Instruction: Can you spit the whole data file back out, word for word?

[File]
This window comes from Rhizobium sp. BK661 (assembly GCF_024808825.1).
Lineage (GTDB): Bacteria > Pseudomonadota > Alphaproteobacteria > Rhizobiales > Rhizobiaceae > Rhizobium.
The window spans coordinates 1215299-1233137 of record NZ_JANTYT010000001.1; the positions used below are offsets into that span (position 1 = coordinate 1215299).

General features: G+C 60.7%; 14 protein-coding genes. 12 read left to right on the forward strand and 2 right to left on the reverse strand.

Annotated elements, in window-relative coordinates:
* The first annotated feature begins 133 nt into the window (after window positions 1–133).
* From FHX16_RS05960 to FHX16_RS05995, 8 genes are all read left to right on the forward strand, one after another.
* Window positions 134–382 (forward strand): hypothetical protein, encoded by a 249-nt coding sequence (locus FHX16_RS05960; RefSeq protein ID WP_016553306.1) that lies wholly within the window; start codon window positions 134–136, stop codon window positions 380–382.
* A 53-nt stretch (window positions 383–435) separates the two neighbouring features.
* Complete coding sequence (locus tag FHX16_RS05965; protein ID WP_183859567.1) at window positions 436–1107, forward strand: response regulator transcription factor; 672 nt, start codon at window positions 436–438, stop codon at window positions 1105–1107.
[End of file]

This window comes from Rhizobium sp. BK661 (assembly GCF_024808825.1).
Lineage (GTDB): Bacteria > Pseudomonadota > Alphaproteobacteria > Rhizobiales > Rhizobiaceae > Rhizobium.
The window spans coordinates 1215299-1233137 of record NZ_JANTYT010000001.1; the positions used below are offsets into that span (position 1 = coordinate 1215299).

General features: G+C 60.7%; 14 protein-coding genes. 12 read left to right on the forward strand and 2 right to left on the reverse strand.

Annotated elements, in window-relative coordinates:
* The first annotated feature begins 133 nt into the window (after window positions 1–133).
* From FHX16_RS05960 to FHX16_RS05995, 8 genes are all read left to right on the forward strand, one after another.
* Window positions 134–382 (forward strand): hypothetical protein, encoded by a 249-nt coding sequence (locus FHX16_RS05960; RefSeq protein ID WP_016553306.1) that lies wholly within the window; start codon window positions 134–136, stop codon window positions 380–382.
* A 53-nt stretch (window positions 383–435) separates the two neighbouring features.
* Complete coding sequence (locus tag FHX16_RS05965; protein ID WP_183859567.1) at window positions 436–1107, forward strand: response regulator transcription factor; 672 nt, start codon at window positions 436–438, stop codon at window positions 1105–1107.